There is a wide range of pet food products available to meet all consumer needs and preferences. To help owners with the decision of which pet food to choose, some pet food labels include claims which may make an emphasis on certain ingredients or attributes.
Whilst there may not be specific legal definitions for some of these claims, the European Pet Food Industry Federation (FEDIAF) has a set of standards for manufacturers that are written in line with general EU regulations1. Please see below some of the most common pet food claims explained.
Whilst there may not be specific legal definitions for some of these claims, the European Pet Food Industry Federation (FEDIAF) has a set of standards for manufacturers that are written in line with general EU regulations and represent best practice. Below you will find generally accepted definitions of the most common pet food claims explained. However, if you would like further information on any of these terms and how they apply to a specific product, please contact the manufacturer directly.
The term “natural” should be used only to describe those pet food ingredients to which nothing has been added and which have been subjected only to such physical processing as to make them suitable for pet food production and maintaining the natural composition. Additionally all pet foods marketed as “natural” must only be made with natural ingredients and the food must not contain any chemically synthesised ingredients.
Examples of processing methods that can support the term “natural” include:
Freezing, concentration, extraction (without chemicals), drying, pasteurisation or smoking (without chemicals) as far as they maintain the natural composition. Microbiological and enzymatic processes or hydrolysis and natural fermentation (without the use of GMOs2) can also support the term ‘natural’. The term “made with natural…” may be used provided that the natural components are clearly identified.
The terms “fresh” may be used to describe pet food ingredients that have not been subjected to any treatment except refrigeration. Therefore treatments such as cooking, drying, freezing, hydrolysis, or similar processes, or the addition of salt, curing agents, natural or synthetic chemical preservatives or other processing aids are not considered as “fresh”.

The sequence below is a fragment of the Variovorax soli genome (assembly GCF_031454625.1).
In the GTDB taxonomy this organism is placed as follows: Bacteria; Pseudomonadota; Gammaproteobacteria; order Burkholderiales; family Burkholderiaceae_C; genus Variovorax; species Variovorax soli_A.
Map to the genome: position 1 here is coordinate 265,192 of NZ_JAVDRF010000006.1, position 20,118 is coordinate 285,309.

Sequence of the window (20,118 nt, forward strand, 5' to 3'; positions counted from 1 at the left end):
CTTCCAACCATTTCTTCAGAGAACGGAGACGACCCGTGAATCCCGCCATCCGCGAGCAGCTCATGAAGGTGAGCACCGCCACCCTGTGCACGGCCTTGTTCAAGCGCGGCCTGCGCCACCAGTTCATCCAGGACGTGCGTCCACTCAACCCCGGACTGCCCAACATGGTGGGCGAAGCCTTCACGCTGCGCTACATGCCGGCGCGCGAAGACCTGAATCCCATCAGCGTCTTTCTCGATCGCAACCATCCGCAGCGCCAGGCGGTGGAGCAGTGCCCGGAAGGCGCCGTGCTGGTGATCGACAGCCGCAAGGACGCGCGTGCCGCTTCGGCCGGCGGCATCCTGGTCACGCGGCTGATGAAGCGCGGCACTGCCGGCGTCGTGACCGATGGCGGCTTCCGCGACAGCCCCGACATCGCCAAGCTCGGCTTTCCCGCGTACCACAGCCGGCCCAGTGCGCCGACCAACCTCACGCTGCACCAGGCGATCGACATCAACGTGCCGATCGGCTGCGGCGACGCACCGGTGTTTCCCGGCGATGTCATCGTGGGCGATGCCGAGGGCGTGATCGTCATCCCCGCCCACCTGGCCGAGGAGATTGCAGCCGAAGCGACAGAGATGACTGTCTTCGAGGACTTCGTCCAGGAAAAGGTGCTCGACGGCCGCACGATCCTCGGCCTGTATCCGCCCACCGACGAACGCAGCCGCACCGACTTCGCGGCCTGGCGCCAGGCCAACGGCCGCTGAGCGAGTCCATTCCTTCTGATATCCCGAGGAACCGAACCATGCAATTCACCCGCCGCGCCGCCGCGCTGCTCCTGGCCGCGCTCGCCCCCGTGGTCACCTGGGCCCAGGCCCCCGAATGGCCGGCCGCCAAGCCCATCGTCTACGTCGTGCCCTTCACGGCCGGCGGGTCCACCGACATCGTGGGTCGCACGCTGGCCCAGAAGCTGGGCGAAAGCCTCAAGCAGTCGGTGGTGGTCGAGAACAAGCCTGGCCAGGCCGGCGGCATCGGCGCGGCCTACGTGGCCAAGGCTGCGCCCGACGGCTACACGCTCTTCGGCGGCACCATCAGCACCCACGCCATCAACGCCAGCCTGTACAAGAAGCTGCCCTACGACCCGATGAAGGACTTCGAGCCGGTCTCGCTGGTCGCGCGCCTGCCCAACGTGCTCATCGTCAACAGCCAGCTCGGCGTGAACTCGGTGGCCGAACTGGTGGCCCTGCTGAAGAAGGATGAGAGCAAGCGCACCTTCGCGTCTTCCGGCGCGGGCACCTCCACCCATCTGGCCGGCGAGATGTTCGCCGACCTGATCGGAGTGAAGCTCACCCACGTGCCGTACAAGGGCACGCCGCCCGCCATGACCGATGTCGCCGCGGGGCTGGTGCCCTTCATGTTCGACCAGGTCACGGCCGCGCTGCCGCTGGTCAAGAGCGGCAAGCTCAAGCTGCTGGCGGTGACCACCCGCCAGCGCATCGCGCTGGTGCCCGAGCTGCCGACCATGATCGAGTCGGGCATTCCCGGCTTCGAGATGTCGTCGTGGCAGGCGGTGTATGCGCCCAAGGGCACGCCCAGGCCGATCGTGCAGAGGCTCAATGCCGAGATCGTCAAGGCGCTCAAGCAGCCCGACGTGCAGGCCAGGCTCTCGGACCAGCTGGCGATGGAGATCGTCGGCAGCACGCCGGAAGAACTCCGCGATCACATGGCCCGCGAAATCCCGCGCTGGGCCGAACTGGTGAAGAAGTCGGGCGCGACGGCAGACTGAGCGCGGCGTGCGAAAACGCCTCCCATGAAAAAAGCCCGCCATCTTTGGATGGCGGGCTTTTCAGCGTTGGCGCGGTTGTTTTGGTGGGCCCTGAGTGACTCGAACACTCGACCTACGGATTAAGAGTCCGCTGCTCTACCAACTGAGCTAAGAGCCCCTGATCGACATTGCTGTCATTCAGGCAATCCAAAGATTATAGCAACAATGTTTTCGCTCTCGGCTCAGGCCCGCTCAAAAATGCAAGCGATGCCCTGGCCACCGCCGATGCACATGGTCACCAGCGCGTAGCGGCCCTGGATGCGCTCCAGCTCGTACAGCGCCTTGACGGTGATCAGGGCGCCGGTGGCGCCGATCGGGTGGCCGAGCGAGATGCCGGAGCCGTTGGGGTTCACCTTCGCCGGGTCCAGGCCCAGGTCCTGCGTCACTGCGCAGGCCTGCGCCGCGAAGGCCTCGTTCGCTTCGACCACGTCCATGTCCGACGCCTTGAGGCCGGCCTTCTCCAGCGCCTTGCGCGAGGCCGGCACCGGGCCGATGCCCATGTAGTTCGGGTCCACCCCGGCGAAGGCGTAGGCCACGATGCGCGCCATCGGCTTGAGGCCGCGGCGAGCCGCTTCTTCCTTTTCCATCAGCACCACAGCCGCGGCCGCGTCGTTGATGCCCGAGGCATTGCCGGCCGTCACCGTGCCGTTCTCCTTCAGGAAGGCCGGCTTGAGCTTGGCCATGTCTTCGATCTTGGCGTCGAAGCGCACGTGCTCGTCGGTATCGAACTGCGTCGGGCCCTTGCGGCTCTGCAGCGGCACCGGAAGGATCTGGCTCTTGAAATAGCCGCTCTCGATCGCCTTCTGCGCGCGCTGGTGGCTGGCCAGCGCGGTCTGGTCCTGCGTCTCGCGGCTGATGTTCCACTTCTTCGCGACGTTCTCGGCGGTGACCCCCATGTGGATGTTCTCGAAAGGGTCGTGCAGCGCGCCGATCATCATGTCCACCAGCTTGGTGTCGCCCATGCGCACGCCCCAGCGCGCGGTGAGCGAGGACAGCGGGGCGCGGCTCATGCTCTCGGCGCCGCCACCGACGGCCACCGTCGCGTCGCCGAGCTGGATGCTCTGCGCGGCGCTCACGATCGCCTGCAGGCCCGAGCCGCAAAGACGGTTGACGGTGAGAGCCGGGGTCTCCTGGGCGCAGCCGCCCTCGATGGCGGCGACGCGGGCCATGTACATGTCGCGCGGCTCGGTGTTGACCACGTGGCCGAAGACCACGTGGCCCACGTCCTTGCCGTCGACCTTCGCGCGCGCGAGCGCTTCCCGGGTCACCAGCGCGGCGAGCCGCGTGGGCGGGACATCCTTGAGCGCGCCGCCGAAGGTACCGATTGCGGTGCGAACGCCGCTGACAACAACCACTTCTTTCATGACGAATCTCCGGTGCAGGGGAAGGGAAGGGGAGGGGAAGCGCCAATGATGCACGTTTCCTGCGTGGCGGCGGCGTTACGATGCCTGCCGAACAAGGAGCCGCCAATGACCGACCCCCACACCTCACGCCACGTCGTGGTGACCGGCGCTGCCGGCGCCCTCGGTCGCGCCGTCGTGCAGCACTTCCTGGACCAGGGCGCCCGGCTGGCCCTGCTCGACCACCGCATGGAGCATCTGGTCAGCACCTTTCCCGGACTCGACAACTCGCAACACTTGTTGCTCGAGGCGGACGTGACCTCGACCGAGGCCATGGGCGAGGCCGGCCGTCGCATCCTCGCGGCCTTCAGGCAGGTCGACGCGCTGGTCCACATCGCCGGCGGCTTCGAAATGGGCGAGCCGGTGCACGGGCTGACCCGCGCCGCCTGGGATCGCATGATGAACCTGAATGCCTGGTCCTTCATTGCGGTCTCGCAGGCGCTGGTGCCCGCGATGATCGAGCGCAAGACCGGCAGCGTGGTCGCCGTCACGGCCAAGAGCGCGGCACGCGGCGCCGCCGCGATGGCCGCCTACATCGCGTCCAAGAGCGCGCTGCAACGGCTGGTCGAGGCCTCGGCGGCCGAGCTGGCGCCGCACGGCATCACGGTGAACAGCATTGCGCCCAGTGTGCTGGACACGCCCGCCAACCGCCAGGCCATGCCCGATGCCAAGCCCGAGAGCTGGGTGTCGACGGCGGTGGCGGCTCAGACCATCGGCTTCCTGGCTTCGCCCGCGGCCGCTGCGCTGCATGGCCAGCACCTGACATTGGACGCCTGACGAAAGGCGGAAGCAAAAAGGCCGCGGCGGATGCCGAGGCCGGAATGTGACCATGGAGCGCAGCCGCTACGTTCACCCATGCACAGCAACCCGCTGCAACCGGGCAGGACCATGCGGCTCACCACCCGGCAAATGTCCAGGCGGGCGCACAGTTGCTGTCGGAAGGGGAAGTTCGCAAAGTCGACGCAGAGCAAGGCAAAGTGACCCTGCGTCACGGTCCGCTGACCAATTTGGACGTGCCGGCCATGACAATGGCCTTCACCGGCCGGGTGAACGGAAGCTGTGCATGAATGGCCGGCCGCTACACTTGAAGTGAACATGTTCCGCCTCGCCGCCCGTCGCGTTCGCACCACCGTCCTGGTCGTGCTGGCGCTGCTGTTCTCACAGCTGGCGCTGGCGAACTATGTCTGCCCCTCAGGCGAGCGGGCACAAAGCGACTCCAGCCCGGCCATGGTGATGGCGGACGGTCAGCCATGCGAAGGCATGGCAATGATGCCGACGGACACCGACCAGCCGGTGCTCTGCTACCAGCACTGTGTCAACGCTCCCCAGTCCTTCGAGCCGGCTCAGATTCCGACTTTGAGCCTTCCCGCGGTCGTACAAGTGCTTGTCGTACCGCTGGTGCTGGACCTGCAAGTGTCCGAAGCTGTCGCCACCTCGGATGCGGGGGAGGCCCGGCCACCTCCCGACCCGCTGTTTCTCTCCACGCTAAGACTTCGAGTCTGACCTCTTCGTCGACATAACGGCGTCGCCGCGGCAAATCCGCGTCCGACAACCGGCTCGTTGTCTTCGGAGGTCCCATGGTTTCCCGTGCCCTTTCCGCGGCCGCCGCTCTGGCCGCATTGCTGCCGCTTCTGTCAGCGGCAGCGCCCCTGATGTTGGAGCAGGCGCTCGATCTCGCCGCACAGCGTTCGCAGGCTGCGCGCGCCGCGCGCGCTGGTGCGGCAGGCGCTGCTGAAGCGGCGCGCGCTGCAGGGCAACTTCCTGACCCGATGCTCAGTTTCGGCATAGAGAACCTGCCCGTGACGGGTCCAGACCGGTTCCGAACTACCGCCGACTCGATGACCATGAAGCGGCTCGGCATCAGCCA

“No added…”, “without added…”
Some manufacturers may use the words “no added”, “without added”, “formulated without” or “made without” to describe pet foods that have not had specific ingredients added to the product either directly (via formulation) or indirectly (via feed materials or additives). An example can be “made without wheat”.
“Light” pet food
When a product is called “light”, the term refers to a reduction in energy content compared to a comparable pet food. In order to make the claim, the energy density of the product should be at least 15% lower than a comparable standard adult maintenance pet food within the same brand or a competitor’s comparable products.
“Increased” or “Reduced”
Manufacturers may also make ”increased…” or “reduced…” claims where an ingredient is at least 15% more or 15% less than the standard product of the same product range within the same brand or, alternatively, a comparable standard pet food from another producer.
Whilst there is no legal definition for organic pet food, companies growing, processing and importing organic ingredients must be registered and approved by an organic certification body that has been approved by the Department of Environment and Rural Affairs (Defra). A pre-packed product can only be labelled as “organic” if at least 95% of the ingredients are organic3.
Organic standards, which also apply to pet food ingredients, include:
• Cleaning materials and pest control methods are restricted
• Genetically modified organisms (GMO’s) are strictly prohibited
• Flavourings must be either naturally or organically produced
Which pet foods are better for pets?
The best way to ensure a healthy diet is to feed a complete pet food (or combination of appropriate complementary products) designed for the pet type and their life stage. After that, it comes down to consumers’ choice and preference and what works best for their pet.
Always keep an eye on your pet’s appetite, energy level, stool quality and body condition, as basic signs of a healthy diet. If you are not sure, or notice any changes, speak to your vet. Some pets may have special nutritional needs, or develop one at some stage of their life, for which special diets might be available on the market.
Prepared pet foods are designed to meet the nutritional needs of the species they are aimed for and are subject to stringent legislation to ensure quality and safety. FEDIAF Nutritional Guidelines4 exist to assist PFMA members in formulating complete diets. PFMA members can also provide you with further information about their products via their customer services5
1 For FEDIAF Labelling Guidelines please see www.fediaf.org/self-regulation/labelling/
2 GMOs: Genetically Modified Organisms
3 For more information on Organic standards please visit www.gov.uk/guidance/organic-food-labelling-rules
4 Fediaf Nutritional Guidelines detail the nutritional needs of different species at the varying life-stages and are peer-reviewed by independent veterinary nutritionists
5 A list of PFMA members can be found at www.pfma.org.uk/members-of-pfma